By looking at the schedule of classes for JanTerm 2020, there were four study abroad courses offered which were titled Environment, Culture, and Politics in Thailand; Ohana in the USA: Native Hawaii; Sevilla Maravillosa: Whittier in Spain; and Paris: People, Place, and Revolution.  This year, the only available trip is to Spain. If you missed your opportunity to apply or didn’t make the requirements, they do plan on offering other study abroad opportunities in MayTerm. It is great that they will be offering more opportunities to travel; however, for fourth-years, this means that they will not be finished with school until June. I don’t blame any seniors who don’t want to delay their school year to study abroad, especially because of the uncertainty of it.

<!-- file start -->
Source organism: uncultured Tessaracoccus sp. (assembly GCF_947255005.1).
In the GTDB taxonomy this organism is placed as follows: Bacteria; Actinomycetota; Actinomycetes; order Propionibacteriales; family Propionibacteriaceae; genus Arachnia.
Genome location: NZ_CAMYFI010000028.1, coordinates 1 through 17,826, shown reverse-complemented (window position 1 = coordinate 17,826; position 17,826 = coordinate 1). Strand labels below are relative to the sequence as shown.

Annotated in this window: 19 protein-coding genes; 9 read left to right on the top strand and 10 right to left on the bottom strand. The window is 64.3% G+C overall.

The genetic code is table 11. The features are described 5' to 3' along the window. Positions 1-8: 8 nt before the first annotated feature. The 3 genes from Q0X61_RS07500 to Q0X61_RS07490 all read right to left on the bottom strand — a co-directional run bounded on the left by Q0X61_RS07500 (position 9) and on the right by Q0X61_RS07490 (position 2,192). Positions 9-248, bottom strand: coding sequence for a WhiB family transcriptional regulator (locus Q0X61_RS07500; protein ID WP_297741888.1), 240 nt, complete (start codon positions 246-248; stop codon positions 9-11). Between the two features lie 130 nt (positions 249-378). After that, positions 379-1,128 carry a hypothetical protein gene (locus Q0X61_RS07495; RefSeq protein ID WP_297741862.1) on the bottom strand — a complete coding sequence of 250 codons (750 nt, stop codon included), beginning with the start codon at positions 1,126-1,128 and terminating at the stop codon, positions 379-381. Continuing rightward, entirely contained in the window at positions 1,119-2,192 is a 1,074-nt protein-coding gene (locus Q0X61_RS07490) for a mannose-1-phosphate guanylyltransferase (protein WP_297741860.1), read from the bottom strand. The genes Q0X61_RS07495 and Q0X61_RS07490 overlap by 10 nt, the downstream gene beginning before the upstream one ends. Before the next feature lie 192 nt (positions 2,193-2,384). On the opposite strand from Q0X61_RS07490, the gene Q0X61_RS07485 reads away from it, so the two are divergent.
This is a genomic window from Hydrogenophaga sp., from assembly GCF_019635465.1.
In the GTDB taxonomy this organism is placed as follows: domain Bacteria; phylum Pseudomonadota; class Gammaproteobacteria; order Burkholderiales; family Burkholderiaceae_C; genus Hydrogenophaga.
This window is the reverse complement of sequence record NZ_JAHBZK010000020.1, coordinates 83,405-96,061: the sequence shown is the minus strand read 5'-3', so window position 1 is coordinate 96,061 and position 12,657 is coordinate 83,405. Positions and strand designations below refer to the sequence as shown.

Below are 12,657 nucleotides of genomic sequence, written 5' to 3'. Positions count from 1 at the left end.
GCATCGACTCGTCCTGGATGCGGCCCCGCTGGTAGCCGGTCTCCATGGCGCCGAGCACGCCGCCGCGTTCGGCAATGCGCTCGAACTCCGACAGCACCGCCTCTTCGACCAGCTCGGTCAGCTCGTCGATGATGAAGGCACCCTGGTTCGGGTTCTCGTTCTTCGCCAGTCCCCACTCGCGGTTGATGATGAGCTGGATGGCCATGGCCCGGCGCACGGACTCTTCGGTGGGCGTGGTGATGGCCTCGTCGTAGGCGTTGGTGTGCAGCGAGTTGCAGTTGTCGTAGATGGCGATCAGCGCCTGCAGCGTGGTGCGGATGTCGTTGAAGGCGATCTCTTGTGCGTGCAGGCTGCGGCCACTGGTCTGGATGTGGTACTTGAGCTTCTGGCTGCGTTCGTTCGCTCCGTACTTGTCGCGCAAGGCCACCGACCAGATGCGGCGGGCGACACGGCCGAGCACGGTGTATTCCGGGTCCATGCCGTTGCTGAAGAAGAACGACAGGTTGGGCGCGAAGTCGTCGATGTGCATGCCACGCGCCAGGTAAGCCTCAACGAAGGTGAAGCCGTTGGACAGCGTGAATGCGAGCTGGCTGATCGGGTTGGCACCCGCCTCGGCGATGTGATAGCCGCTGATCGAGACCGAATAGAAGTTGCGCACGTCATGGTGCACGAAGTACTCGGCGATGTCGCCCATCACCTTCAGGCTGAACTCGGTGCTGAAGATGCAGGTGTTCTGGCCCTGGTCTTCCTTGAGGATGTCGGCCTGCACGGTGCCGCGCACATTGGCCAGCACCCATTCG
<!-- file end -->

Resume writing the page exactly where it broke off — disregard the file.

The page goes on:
Initially, there were intended to be more courses offered. In an email from the Office of International Programs that was sent in May of this year, a course was advertised to “explore Hindu Temples, the rich culinary traditions of the multicultural island, Carnaval celebrations, and engaging musical performances” in Trinidad and Tobago. There were two study abroad courses that were supposed to take place in Cuba, which intended on offering opportunities such as watching a “jazz show, walking tour of Old Havana, a day trip to Matanzas, a baseball game, the Ernest Hemingway House, Museum of the Revolution, and much more.” These courses were titled “Religion and Baseball” and “Voices from Cuba.” To my knowledge, there is no explanation as to why these courses are not available any longer. It is disappointing to see that there is no explanation for these courses being cancelled. Fourth-year Danielle Green commented on the limited travel options by stating, “I am looking forward to traveling to Spain; however, as a fourth-year, I wish I had more options, and I wish there was more of a clear explanation why some of the trip options disappeared.”